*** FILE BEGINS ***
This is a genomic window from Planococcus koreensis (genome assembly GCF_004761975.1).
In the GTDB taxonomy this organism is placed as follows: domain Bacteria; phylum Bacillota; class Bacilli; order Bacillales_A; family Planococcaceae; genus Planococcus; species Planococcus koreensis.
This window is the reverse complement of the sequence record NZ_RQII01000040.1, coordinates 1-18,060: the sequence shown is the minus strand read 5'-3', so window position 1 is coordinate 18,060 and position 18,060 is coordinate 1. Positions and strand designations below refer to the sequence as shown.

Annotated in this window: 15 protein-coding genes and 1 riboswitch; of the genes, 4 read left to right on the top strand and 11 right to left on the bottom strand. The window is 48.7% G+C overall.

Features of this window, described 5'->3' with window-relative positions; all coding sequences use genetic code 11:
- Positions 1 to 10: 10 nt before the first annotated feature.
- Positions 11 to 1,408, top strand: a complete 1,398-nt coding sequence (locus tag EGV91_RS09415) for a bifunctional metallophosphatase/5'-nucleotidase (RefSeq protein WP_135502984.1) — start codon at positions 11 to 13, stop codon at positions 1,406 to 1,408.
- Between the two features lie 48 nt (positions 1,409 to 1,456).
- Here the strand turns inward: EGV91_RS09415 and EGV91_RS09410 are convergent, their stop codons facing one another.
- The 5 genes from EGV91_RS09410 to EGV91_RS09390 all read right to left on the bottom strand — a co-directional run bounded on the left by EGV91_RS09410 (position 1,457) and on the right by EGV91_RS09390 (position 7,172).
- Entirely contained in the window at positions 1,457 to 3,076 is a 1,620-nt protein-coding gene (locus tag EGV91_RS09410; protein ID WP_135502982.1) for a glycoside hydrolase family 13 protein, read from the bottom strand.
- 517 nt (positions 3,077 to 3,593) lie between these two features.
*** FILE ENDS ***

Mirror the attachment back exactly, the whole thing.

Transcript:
This is a genomic window from Planococcus koreensis (genome assembly GCF_004761975.1).
In the GTDB taxonomy this organism is placed as follows: domain Bacteria; phylum Bacillota; class Bacilli; order Bacillales_A; family Planococcaceae; genus Planococcus; species Planococcus koreensis.
This window is the reverse complement of the sequence record NZ_RQII01000040.1, coordinates 1-18,060: the sequence shown is the minus strand read 5'-3', so window position 1 is coordinate 18,060 and position 18,060 is coordinate 1. Positions and strand designations below refer to the sequence as shown.

Annotated in this window: 15 protein-coding genes and 1 riboswitch; of the genes, 4 read left to right on the top strand and 11 right to left on the bottom strand. The window is 48.7% G+C overall.

Features of this window, described 5'->3' with window-relative positions; all coding sequences use genetic code 11:
- Positions 1 to 10: 10 nt before the first annotated feature.
- Positions 11 to 1,408, top strand: a complete 1,398-nt coding sequence (locus tag EGV91_RS09415) for a bifunctional metallophosphatase/5'-nucleotidase (RefSeq protein WP_135502984.1) — start codon at positions 11 to 13, stop codon at positions 1,406 to 1,408.
- Between the two features lie 48 nt (positions 1,409 to 1,456).
- Here the strand turns inward: EGV91_RS09415 and EGV91_RS09410 are convergent, their stop codons facing one another.
- The 5 genes from EGV91_RS09410 to EGV91_RS09390 all read right to left on the bottom strand — a co-directional run bounded on the left by EGV91_RS09410 (position 1,457) and on the right by EGV91_RS09390 (position 7,172).
- Entirely contained in the window at positions 1,457 to 3,076 is a 1,620-nt protein-coding gene (locus tag EGV91_RS09410; protein ID WP_135502982.1) for a glycoside hydrolase family 13 protein, read from the bottom strand.
- 517 nt (positions 3,077 to 3,593) lie between these two features.